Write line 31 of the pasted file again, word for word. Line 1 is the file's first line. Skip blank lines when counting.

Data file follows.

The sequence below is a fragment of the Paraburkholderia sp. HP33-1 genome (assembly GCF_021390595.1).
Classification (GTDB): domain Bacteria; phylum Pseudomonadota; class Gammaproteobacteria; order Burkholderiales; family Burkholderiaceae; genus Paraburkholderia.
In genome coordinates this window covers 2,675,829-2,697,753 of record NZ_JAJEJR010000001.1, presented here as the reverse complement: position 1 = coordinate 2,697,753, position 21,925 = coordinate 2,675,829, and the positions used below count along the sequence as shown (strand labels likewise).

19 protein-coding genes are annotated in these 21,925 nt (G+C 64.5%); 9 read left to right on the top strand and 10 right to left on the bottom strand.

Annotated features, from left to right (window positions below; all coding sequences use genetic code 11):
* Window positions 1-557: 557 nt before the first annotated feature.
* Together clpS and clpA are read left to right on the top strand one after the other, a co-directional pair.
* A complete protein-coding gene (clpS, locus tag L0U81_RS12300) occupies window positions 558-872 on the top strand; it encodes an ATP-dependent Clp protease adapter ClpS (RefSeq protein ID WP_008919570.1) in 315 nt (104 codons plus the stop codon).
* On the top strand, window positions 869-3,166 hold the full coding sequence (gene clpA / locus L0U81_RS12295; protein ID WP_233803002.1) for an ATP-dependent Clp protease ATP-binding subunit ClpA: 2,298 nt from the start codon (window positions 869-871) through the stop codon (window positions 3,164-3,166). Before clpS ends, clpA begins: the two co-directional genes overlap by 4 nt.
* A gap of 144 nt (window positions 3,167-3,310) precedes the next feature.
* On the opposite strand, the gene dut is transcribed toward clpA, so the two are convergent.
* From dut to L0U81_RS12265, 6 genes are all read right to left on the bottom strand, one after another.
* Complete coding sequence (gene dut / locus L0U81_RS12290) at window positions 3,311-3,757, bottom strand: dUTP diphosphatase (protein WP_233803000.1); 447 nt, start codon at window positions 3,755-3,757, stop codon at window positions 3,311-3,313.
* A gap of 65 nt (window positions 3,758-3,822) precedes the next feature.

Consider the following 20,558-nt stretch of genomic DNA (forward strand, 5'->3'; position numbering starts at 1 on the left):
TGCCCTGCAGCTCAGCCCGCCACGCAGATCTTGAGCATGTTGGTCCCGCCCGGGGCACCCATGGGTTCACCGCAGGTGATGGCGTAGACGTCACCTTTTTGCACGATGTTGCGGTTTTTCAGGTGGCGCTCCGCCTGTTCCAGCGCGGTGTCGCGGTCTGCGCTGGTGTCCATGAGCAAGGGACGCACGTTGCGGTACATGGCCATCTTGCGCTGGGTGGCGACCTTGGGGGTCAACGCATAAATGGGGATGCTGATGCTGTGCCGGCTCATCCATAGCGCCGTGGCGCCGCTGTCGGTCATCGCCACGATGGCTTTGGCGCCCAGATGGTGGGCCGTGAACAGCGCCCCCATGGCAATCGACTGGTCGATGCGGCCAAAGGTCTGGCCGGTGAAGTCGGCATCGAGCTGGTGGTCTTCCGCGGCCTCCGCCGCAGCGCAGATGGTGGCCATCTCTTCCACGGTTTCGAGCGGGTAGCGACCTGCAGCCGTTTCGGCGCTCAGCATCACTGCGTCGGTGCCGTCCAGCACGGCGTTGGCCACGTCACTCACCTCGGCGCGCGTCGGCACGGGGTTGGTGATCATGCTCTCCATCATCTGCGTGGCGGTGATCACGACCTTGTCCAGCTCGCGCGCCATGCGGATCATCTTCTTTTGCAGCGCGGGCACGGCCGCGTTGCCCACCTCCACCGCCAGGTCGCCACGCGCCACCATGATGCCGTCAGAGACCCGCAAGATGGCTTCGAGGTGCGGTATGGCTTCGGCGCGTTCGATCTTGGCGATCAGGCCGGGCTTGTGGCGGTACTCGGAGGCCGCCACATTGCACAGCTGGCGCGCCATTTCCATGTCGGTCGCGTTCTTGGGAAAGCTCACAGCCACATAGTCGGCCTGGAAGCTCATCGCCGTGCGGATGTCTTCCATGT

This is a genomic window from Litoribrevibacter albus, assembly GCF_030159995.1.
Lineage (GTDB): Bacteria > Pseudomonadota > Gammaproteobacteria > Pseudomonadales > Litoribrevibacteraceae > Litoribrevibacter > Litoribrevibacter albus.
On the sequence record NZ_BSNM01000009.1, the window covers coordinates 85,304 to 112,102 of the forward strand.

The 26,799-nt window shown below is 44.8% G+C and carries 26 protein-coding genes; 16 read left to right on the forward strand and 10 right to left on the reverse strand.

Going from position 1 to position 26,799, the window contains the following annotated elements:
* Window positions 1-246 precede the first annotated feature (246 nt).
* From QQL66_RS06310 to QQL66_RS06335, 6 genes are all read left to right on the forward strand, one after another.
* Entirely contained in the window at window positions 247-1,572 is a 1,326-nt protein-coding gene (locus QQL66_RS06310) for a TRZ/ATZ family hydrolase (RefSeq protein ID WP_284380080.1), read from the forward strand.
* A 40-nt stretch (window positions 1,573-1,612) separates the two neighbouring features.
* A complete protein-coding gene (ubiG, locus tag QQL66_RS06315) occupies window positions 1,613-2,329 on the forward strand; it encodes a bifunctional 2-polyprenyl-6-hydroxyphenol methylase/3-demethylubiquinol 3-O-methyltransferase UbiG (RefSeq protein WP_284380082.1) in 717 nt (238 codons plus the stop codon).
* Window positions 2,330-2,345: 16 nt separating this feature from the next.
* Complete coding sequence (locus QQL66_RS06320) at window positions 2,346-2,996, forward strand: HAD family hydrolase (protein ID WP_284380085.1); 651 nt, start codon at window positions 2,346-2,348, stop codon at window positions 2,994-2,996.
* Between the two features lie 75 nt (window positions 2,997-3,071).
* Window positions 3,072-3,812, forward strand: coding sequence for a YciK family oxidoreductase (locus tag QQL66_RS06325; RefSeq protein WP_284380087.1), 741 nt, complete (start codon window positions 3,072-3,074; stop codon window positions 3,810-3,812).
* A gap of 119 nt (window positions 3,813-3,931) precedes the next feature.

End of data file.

* A gap of 119 nt (window positions 3,813-3,931) precedes the next feature.